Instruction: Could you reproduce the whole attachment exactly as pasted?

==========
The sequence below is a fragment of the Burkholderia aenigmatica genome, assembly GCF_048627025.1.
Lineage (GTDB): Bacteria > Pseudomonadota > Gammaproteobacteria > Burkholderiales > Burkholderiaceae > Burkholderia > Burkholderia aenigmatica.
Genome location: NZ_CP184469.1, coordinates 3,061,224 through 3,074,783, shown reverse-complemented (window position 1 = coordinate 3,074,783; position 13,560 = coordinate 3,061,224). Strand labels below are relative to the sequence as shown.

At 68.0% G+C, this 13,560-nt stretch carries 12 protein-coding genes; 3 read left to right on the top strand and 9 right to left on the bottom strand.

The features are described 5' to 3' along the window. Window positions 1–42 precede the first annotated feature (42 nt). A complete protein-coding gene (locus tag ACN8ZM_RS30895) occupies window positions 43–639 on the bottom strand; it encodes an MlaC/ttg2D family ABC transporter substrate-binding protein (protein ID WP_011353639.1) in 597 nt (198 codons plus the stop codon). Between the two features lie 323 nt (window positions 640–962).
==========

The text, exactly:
The sequence below is a fragment of the Burkholderia aenigmatica genome, assembly GCF_048627025.1.
Lineage (GTDB): Bacteria > Pseudomonadota > Gammaproteobacteria > Burkholderiales > Burkholderiaceae > Burkholderia > Burkholderia aenigmatica.
Genome location: NZ_CP184469.1, coordinates 3,061,224 through 3,074,783, shown reverse-complemented (window position 1 = coordinate 3,074,783; position 13,560 = coordinate 3,061,224). Strand labels below are relative to the sequence as shown.

At 68.0% G+C, this 13,560-nt stretch carries 12 protein-coding genes; 3 read left to right on the top strand and 9 right to left on the bottom strand.

The features are described 5' to 3' along the window. Window positions 1–42 precede the first annotated feature (42 nt). A complete protein-coding gene (locus tag ACN8ZM_RS30895) occupies window positions 43–639 on the bottom strand; it encodes an MlaC/ttg2D family ABC transporter substrate-binding protein (protein ID WP_011353639.1) in 597 nt (198 codons plus the stop codon). Between the two features lie 323 nt (window positions 640–962).